But it would be treasonous to book nerds everywhere not to acknowledge the outsize impact Oprah’s had on publishing. And me. If one of the Oprah seals of approval catches my eye at the bookstore, I can’t help but stop. And with the club relaunching this month on Apple TV Plus, it’ll reach a whole new generation of people who I hope will get the same excitement finding the little orange O on a cover’s corner.
This is not just about the woman having good taste. This is about how Oprah, Patron Saint of Palatability, tells her millions of viewers not just that they should read, but what they should read. And, critically, those picks are often black writers who make race and America’s torrid racial history the center of their work. Of the 81 books Oprah has chosen since 1996, almost 30 are by authors of color. That’s not a bad track record—and the frequency of those picks has only increased in more recent years. She’s made black literature popular literature, from Morrison’s Paradise to Whitehead’s Underground Railroad to Imbolo Mbue’s Behold the Dreamers. (Though this power can also boost people like Bill Cosby, who had three books on the list, and James Frey and his disgraced memoir, I’d argue it’s mostly been used for good.) She made what were largely taboo issues part of the pop culture conversation. She has the power to alter a reader’s perspective—on issues like reparations, slavery, and incarceration.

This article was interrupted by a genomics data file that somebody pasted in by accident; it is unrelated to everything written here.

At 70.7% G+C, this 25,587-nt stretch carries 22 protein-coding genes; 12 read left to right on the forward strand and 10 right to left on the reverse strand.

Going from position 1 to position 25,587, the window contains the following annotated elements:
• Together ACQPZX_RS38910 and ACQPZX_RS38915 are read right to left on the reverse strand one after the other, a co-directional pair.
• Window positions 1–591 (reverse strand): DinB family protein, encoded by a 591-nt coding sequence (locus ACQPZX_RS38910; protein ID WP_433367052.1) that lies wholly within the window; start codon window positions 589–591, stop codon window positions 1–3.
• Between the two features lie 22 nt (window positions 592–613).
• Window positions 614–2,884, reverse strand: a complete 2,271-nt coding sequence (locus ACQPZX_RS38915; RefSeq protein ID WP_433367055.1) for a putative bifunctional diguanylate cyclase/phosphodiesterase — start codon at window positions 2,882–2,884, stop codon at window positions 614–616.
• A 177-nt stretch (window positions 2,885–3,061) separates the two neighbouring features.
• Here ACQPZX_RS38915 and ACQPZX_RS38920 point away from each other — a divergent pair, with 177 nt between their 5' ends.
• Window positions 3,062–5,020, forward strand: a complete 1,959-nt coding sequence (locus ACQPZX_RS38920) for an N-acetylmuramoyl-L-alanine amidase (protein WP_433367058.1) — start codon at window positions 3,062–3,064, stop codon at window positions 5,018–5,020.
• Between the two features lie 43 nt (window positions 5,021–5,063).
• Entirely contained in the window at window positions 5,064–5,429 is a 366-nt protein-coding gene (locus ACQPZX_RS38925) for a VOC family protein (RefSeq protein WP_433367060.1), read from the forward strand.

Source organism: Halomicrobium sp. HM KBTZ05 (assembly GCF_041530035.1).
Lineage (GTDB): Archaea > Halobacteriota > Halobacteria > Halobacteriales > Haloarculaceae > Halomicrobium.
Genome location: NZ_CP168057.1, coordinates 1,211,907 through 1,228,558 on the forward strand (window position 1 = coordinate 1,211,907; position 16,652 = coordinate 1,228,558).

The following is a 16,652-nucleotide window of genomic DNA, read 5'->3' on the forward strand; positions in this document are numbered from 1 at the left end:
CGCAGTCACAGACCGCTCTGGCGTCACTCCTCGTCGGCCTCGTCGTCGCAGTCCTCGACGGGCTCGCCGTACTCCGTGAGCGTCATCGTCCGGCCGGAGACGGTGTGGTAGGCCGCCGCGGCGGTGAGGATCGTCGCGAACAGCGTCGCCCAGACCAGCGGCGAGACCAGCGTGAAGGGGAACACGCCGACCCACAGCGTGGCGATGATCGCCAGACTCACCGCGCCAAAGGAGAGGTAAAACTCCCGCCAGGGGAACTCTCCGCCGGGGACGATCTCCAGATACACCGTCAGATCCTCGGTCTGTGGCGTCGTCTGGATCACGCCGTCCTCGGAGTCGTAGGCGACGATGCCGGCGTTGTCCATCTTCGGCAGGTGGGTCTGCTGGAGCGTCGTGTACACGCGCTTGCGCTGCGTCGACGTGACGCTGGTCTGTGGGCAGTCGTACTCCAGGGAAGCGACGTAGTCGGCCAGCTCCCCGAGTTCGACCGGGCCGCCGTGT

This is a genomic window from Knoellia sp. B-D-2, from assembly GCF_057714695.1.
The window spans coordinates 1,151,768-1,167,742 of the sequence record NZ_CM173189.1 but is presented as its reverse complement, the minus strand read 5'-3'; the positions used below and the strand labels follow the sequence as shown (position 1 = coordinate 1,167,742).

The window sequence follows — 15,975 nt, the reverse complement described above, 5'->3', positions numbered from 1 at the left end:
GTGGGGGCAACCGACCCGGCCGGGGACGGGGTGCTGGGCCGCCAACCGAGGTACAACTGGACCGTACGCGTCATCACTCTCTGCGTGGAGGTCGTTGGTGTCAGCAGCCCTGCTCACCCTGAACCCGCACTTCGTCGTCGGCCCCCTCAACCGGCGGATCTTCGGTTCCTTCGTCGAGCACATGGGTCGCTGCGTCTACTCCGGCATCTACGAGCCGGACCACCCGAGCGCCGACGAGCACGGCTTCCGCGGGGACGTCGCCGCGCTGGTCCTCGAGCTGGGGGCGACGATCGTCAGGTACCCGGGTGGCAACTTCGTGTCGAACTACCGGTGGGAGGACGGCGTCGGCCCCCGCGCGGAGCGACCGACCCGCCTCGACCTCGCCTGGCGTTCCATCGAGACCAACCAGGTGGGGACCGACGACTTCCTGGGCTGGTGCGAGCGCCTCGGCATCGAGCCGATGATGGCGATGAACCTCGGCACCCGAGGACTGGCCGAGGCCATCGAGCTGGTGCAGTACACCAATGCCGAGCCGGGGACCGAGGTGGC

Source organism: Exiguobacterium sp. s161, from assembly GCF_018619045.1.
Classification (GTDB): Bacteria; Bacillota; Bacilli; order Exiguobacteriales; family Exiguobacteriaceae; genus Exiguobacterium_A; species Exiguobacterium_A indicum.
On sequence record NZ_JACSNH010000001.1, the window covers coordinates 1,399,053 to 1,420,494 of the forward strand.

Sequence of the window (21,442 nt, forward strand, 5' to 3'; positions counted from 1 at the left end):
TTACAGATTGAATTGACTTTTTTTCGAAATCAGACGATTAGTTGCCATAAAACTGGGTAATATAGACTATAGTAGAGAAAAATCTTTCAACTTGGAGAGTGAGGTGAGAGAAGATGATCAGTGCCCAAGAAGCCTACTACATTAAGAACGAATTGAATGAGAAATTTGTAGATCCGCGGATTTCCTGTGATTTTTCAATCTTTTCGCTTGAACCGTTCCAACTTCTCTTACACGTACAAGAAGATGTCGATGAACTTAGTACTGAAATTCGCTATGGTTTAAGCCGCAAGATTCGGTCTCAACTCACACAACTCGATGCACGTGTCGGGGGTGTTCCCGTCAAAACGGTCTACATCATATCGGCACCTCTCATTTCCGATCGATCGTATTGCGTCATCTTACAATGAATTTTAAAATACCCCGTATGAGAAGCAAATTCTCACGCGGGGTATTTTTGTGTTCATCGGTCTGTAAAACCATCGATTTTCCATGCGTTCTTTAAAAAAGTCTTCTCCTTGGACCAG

“It’s been so wonderful to see her use [her] platform to say, ‘I am invested in the stories that African Americans have to tell. And I believe that these stories are universally compelling,'” says Lisa Lucas, executive director of the National Book Foundation, which hosts the prestigious National Book Awards. “I think that has helped change the reception of stories that might’ve been marginalized otherwise.”